Translator Peter Filkins talks about H.G. Adler’s PANORAMA. Set in the vanished world of pre-war Bohemia, it follows the young Joseph from childhood in Prague to adulthood in the concentration camps. Filkins also talks about Adler’s THE JOURNEY. And we preview next week’s show.
H.G. Adler was one of the greatest novelists you’ve never heard of. A survivor of Auschwitz and Theresienstadt, the Czech national moved to London after the War and began writing fiction, poetry, philosophy, and history–most of it centered around his experience of the Holocaust. His book about day-to-day life in Theresienstadt was one of the first such survivor accounts to emerge from the war and it basically invented the field of Holocaust studies. But his fiction remained largely unknown, especially outside the German speaking world–a loss for us, as his writing is brilliant, almost hallucinatory in its lyrical penetration of the emotional reality of suffering.
In 2008, we spoke with award-winning translator Peter Filkins about H.G. Adler’s novel, THE JOURNEY, the first of three based on Adler’s life. Now, Filkins has translated the second in the trilogy, PANORAMA.
The novel is constructed as a series of discrete windows into the life of its protagonist, Josef. The novel begins by recreating the vanished world of Bohemia, then part of the Austro-Hugarian empire. We follow Josef as he moves from childhood in a middle class Jewish family in Prague, through his youth, then as a forced laborer under the German occupation, an inmate in the camps, and finally after the war in London. What emerges is a kind of Joycean Portrait of the Artist As a Young Man, Filkins says, that illuminates Josef’s deepening moral sense as his world dissolves around him.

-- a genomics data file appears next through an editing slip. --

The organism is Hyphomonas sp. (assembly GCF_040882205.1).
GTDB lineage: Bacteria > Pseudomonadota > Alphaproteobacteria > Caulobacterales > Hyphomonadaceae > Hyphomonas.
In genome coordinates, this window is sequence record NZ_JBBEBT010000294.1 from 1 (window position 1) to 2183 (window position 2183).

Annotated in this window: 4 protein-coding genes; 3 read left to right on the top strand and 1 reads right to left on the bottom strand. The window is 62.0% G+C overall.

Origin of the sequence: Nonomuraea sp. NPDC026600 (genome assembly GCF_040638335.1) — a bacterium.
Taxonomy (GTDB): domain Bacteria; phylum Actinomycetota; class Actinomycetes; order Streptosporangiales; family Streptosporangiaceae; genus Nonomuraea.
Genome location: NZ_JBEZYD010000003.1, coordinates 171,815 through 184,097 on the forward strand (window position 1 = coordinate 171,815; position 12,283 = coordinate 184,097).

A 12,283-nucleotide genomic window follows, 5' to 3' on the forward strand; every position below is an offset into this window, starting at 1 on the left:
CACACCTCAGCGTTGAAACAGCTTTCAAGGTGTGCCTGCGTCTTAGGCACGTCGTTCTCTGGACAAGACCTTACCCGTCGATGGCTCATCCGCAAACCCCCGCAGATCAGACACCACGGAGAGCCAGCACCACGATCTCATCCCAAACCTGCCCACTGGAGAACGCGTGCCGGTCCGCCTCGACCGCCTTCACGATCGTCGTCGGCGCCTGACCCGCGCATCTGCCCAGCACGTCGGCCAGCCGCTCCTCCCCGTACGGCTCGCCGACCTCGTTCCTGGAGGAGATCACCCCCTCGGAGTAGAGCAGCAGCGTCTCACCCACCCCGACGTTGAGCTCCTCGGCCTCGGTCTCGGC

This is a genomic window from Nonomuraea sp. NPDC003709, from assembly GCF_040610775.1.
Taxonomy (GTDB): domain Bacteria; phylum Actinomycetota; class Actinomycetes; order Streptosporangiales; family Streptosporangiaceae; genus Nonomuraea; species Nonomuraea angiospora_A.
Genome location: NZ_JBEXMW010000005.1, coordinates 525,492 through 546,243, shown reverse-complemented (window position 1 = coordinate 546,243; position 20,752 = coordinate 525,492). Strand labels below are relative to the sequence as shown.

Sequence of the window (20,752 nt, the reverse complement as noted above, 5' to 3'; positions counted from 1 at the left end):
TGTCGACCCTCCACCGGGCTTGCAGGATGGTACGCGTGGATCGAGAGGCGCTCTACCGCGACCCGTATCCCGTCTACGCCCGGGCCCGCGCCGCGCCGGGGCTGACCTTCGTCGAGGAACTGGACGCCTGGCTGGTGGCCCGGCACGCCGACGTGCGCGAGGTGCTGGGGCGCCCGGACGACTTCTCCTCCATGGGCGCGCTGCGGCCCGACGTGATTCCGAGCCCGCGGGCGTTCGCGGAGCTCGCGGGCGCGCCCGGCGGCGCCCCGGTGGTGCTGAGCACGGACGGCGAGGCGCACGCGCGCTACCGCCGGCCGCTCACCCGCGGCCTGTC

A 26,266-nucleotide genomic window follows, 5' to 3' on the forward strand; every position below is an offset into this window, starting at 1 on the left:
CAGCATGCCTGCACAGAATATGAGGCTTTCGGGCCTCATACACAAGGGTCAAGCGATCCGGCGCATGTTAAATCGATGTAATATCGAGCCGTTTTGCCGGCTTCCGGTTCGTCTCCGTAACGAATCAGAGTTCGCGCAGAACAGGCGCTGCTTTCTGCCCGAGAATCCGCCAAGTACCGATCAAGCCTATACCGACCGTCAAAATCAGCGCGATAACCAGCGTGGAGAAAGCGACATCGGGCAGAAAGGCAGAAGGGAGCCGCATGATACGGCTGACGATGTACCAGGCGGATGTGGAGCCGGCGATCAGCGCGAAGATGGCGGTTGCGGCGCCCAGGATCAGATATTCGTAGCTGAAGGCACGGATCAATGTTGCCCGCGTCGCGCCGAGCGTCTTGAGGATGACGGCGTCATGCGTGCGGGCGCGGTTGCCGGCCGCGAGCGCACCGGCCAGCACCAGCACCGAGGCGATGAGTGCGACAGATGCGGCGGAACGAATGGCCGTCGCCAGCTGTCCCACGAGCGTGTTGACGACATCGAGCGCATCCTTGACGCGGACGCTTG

In addition to translating PANORAMA and THE JOURNEY, Peter Filkins has translated the writings of Ingeborg Bachmann.
The Journey is a semi-autobiographical novel about a family caught in the vise of the Holocaust and sent to Theresienstadt. We air an excerpt from our 2008 interview with Peter Filkins about the book. In his excellent review, Richard Lourie wrote:
The novel’s streaming consciousness and verbal play invite comparison with Joyce, the individual-dwarfing scale of law and prohibition brings Kafka to mind, and there is something in the hypnotic pulse of the prose that is reminiscent of Gertrude Stein.
Preview of Next Week’s Show: Two Novels about the Vietnam War
We talk to Tatjana Soli about her novel, THE LOTUS EATERS, a New York Times Notable Book for 2010. It explores the story of three compelling characters, a seasoned journalist, Sam; his protÁ©gÁ© Helen; and Sam’s assistant, a Vietnamese man named Linh. And David Rabe talks about GIRL BY THE ROAD AT NIGHT. It’s about the developing relationship between a young American soldier and a Vietnamese bar girl and how they struggle to find their own emotional truth in the midst of the conflict raging around them.
CORRECTION to the audio: In the audio, David Rabe’s book is identified as “Girl On The Road”. Writer’s Voice apologizes for the error.